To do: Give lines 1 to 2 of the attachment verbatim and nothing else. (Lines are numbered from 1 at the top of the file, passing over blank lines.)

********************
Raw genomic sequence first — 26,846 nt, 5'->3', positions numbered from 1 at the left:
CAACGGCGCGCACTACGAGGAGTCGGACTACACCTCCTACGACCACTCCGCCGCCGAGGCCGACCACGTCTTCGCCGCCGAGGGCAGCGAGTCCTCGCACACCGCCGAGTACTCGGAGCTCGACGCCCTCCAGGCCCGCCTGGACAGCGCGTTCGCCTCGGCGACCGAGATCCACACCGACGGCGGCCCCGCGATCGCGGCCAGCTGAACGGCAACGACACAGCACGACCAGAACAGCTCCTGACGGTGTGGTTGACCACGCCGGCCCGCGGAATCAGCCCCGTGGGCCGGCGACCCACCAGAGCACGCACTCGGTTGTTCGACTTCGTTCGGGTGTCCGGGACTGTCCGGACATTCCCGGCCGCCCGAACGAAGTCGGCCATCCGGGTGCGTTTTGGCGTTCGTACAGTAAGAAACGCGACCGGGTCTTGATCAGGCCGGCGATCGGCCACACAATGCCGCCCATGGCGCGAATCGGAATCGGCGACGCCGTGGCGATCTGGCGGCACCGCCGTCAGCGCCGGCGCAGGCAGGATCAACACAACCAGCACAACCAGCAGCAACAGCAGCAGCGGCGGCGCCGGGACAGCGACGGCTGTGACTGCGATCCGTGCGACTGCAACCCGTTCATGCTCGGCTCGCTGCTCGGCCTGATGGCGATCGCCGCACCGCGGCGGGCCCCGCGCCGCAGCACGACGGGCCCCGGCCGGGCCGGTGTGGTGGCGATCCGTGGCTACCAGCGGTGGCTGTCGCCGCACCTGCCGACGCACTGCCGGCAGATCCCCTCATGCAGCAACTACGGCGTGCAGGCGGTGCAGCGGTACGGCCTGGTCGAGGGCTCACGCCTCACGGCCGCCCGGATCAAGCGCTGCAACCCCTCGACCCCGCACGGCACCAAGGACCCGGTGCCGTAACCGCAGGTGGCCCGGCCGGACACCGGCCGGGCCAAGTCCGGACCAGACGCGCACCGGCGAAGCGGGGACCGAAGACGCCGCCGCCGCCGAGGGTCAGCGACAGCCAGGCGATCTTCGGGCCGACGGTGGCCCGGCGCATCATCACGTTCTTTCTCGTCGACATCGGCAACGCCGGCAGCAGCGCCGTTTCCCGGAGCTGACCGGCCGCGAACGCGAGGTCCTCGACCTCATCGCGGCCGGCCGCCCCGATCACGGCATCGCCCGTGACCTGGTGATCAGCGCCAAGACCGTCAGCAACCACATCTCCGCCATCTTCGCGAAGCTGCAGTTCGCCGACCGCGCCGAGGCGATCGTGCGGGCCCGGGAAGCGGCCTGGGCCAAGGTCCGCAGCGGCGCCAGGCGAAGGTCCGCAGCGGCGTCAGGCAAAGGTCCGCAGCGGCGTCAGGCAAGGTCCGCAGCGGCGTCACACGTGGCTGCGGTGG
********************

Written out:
Raw genomic sequence first — 26,846 nt, 5'->3', positions numbered from 1 at the left:
CAACGGCGCGCACTACGAGGAGTCGGACTACACCTCCTACGACCACTCCGCCGCCGAGGCCGACCACGTCTTCGCCGCCGAGGGCAGCGAGTCCTCGCACACCGCCGAGTACTCGGAGCTCGACGCCCTCCAGGCCCGCCTGGACAGCGCGTTCGCCTCGGCGACCGAGATCCACACCGACGGCGGCCCCGCGATCGCGGCCAGCTGAACGGCAACGACACAGCACGACCAGAACAGCTCCTGACGGTGTGGTTGACCACGCCGGCCCGCGGAATCAGCCCCGTGGGCCGGCGACCCACCAGAGCACGCACTCGGTTGTTCGACTTCGTTCGGGTGTCCGGGACTGTCCGGACATTCCCGGCCGCCCGAACGAAGTCGGCCATCCGGGTGCGTTTTGGCGTTCGTACAGTAAGAAACGCGACCGGGTCTTGATCAGGCCGGCGATCGGCCACACAATGCCGCCCATGGCGCGAATCGGAATCGGCGACGCCGTGGCGATCTGGCGGCACCGCCGTCAGCGCCGGCGCAGGCAGGATCAACACAACCAGCACAACCAGCAGCAACAGCAGCAGCGGCGGCGCCGGGACAGCGACGGCTGTGACTGCGATCCGTGCGACTGCAACCCGTTCATGCTCGGCTCGCTGCTCGGCCTGATGGCGATCGCCGCACCGCGGCGGGCCCCGCGCCGCAGCACGACGGGCCCCGGCCGGGCCGGTGTGGTGGCGATCCGTGGCTACCAGCGGTGGCTGTCGCCGCACCTGCCGACGCACTGCCGGCAGATCCCCTCATGCAGCAACTACGGCGTGCAGGCGGTGCAGCGGTACGGCCTGGTCGAGGGCTCACGCCTCACGGCCGCCCGGATCAAGCGCTGCAACCCCTCGACCCCGCACGGCACCAAGGACCCGGTGCCGTAACCGCAGGTGGCCCGGCCGGACACCGGCCGGGCCAAGTCCGGACCAGACGCGCACCGGCGAAGCGGGGACCGAAGACGCCGCCGCCGCCGAGGGTCAGCGACAGCCAGGCGATCTTCGGGCCGACGGTGGCCCGGCGCATCATCACGTTCTTTCTCGTCGACATCGGCAACGCCGGCAGCAGCGCCGTTTCCCGGAGCTGACCGGCCGCGAACGCGAGGTCCTCGACCTCATCGCGGCCGGCCGCCCCGATCACGGCATCGCCCGTGACCTGGTGATCAGCGCCAAGACCGTCAGCAACCACATCTCCGCCATCTTCGCGAAGCTGCAGTTCGCCGACCGCGCCGAGGCGATCGTGCGGGCCCGGGAAGCGGCCTGGGCCAAGGTCCGCAGCGGCGCCAGGCGAAGGTCCGCAGCGGCGTCAGGCAAAGGTCCGCAGCGGCGTCAGGCAAGGTCCGCAGCGGCGTCACACGTGGCTGCGGTGG